December 22nd, 2008 at 11:10 am
We’re big believers in open source code. If you’re not too familiar with what that entails, don’t worry, it’s not hard to understand and even better to use.
According to the Open Source Initiative:
Open source is a development method for software that harnesses the power of distributed peer review and transparency of process. The promise of open source is better quality, higher reliability, more flexibility, lower cost, and an end to predatory vendor lock-in.
Mozilla Firefox (web browser), Apache (web server), PHP (web site application language) and PNG (file format) are only a few prominent examples of the open source development model smoothing out online experience–so much better now than only ten years ago when most everyone had to count on Microsoft to play and display nice with others.
We develop using open source programming languages and software packages, in particular Zen Cart (user-friendly ecommerce shopping cart software), the aforementioned PHP (makes web pages dynamic, widely used), MySQL (fast, reliable, easy database used by Google, Yahoo, et.al.), and Drupal (consistently ranked as the very best content management platform).
It was cool to read this article on CNET over the weekend that none other than the U.S. Department of Defense agrees that open source is the hands down best way to go. Apparently the Pentagon is preparing guidelines to leverage even more open source into U.S. defense than they already have.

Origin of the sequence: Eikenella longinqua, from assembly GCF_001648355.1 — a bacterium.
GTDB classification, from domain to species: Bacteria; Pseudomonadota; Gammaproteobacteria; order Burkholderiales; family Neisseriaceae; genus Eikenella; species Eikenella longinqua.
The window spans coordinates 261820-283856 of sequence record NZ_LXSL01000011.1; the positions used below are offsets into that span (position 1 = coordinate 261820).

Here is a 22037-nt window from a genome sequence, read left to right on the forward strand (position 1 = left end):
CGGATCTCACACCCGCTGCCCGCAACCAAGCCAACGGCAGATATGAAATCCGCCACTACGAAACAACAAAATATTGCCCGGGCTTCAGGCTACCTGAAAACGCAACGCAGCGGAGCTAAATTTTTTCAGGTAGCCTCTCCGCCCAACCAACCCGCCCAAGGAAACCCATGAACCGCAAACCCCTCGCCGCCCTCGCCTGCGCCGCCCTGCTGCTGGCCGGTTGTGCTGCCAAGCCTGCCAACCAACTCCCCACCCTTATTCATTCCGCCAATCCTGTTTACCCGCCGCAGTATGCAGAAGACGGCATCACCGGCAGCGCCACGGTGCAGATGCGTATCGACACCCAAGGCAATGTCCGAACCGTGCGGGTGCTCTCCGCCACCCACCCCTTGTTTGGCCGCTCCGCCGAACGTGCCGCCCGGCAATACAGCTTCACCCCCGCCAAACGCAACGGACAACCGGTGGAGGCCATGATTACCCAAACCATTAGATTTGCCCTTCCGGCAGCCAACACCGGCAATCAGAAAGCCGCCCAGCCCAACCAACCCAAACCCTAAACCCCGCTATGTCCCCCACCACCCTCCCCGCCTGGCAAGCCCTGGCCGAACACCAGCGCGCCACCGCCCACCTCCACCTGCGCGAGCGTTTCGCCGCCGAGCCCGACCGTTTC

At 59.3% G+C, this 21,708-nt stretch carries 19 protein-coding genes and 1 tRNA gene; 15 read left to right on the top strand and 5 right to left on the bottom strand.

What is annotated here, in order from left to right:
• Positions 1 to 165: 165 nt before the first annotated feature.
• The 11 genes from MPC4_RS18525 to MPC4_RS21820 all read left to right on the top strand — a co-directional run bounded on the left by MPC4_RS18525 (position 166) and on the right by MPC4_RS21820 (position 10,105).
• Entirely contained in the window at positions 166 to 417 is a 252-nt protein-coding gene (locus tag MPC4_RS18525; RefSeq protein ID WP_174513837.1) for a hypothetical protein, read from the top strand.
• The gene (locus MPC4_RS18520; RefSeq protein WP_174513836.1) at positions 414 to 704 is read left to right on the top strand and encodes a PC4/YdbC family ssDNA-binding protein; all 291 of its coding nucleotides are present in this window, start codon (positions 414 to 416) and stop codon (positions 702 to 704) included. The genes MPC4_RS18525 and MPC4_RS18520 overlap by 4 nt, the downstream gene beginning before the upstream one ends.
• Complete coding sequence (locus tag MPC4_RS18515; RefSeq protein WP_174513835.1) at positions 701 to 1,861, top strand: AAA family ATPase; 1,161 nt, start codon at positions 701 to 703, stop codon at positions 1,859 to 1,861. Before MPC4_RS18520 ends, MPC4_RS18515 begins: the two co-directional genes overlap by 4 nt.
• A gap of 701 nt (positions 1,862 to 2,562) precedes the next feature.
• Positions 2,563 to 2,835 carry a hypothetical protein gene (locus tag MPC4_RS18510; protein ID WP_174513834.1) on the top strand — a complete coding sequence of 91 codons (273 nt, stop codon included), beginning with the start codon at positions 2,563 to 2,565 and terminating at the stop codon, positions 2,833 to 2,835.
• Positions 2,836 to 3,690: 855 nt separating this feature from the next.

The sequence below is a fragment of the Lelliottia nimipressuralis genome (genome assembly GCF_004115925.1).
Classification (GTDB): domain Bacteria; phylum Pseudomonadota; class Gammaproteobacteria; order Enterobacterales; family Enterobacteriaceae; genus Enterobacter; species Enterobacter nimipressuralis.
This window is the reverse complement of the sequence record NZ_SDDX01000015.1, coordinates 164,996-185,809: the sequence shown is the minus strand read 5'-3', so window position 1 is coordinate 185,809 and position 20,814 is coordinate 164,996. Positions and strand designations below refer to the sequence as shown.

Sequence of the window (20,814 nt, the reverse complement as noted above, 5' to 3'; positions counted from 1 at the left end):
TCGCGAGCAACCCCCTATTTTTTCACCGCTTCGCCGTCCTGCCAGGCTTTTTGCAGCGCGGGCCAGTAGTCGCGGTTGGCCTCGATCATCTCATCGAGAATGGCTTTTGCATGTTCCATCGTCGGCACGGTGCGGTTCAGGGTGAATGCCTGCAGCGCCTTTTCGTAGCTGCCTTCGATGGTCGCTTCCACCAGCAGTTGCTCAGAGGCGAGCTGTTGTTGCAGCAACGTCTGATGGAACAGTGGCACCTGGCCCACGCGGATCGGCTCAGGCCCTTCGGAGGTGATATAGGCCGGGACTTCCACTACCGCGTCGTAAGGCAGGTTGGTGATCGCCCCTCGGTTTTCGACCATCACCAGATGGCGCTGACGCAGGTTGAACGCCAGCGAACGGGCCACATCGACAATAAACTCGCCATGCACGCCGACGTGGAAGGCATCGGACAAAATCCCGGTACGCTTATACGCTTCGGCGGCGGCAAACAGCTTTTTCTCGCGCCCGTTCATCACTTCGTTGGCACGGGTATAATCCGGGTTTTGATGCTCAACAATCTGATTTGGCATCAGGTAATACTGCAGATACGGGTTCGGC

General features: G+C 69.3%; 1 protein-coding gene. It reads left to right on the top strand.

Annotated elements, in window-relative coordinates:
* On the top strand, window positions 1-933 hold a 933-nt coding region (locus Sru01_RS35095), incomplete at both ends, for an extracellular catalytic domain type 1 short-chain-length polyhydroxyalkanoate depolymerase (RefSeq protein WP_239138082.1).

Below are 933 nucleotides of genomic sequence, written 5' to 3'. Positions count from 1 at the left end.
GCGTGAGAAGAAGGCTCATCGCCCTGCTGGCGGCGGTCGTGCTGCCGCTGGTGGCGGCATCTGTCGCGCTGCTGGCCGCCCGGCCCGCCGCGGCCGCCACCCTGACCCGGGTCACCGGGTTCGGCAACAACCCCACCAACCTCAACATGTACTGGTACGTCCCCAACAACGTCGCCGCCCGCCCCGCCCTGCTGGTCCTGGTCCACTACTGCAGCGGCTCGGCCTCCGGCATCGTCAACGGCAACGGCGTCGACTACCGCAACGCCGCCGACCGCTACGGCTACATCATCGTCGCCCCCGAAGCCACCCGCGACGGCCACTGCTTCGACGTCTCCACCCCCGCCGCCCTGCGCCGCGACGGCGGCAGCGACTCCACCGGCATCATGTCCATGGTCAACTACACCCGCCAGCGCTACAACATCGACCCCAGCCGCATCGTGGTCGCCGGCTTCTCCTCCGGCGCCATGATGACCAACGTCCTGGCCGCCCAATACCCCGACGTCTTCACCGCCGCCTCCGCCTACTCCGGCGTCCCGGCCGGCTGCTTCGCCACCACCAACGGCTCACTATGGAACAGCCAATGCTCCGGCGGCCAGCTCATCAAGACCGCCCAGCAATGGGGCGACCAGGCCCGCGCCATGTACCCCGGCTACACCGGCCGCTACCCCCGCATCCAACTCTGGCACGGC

If there’s anyone left out there who would still tell you open source isn’t safe or advisable for your business because it’s not “protected” or not “legit” enough, what are they going to say when the CTO of a powerful agency within the USDoD declares the following?:
Open source brings to us the ability to have collaborative and agile development environments….Additionally, open source benefits the Department of Defense through…simplified licensing…and security….Security through obscurity just doesn’t work.
As CNET’s Matt Asay puts it, “if your country trusts your physical security to open source, isn’t it time to trust your business’ security to open source?”